valley, valley, which extends from near reddish brown colour, while the Quicksand river for seventy miles younger branches are red where westward, and is a principal arti- exposed to the sun, and green cle of trade between the inhabi- elsewhere. The leaf is three tants of that valley and those of fourths of an inch in length, and the sea coast.

two and a half in breadth of an The shrub rises to the height oval form ; the upper disk of a of four or five feet; the stem glossy deep green, the under of a simple and much branched. The pale green; the fruit is a deep bark is of a reddish dark brown; purple berry, about the size of a the main stem somewhat rough, common black cherry, oval and while that of the bough is smooth; rather bluntly pointed ; the perithe leaf is about one tenth of an carp is divided into five acute aninch long, obtuse at the apex, gular points, and envelops a soft and acute and angular at the in- pulp, containing a great number sertion of the pedicle. The leaf of small brown seeds. is three fourths of an inch in 2. The solme is a small, pale, length, and three eighths in red berry, the production of 2 width, smooth, and of a paler plant, resembling in size and green than evergreens generally shape that which produces the are. The fruit is a sinall deep fruit, called in the United States, purple berry, and of a pleasant Solomon's sealberry. The berry flavour; the natives eat the berry is attached to the stem in the when ripe, but seldom collect sane manner. It is of a globular such quantities as to dry for win- form ; containing a soft pulp, ter use.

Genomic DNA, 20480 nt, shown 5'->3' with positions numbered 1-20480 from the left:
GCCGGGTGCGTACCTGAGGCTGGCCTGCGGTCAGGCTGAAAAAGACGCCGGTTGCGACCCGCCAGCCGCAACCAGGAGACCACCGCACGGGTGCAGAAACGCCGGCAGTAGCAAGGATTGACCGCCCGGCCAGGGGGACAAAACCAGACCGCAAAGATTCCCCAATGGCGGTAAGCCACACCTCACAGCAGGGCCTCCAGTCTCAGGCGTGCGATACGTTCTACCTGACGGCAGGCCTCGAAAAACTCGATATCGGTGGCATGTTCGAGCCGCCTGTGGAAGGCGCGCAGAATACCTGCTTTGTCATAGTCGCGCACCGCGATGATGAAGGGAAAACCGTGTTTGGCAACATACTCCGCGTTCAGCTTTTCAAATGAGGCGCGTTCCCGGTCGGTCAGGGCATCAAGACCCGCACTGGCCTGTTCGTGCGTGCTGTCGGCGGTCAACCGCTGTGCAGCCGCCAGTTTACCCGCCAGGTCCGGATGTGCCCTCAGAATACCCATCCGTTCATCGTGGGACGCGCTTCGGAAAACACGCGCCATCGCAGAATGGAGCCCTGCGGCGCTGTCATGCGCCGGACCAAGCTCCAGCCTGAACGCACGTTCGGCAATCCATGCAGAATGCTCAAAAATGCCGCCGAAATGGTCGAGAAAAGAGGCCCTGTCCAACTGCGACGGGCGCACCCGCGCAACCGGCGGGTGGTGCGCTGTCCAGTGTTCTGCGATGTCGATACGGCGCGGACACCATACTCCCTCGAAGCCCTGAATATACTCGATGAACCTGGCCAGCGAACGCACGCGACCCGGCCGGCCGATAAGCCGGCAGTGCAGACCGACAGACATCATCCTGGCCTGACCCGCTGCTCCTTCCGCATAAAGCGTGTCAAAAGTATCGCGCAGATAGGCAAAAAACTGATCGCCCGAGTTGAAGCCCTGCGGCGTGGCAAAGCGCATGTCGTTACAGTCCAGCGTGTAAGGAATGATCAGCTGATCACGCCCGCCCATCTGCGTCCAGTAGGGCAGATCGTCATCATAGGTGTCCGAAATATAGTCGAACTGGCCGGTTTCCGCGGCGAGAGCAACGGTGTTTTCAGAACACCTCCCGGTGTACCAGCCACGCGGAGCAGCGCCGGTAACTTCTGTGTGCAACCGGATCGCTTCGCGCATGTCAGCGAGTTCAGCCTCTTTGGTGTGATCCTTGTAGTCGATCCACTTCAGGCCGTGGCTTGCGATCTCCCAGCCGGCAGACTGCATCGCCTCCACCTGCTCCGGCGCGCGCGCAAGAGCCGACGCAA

which envelops four seeds about

the size of the seed of the common FRUITS.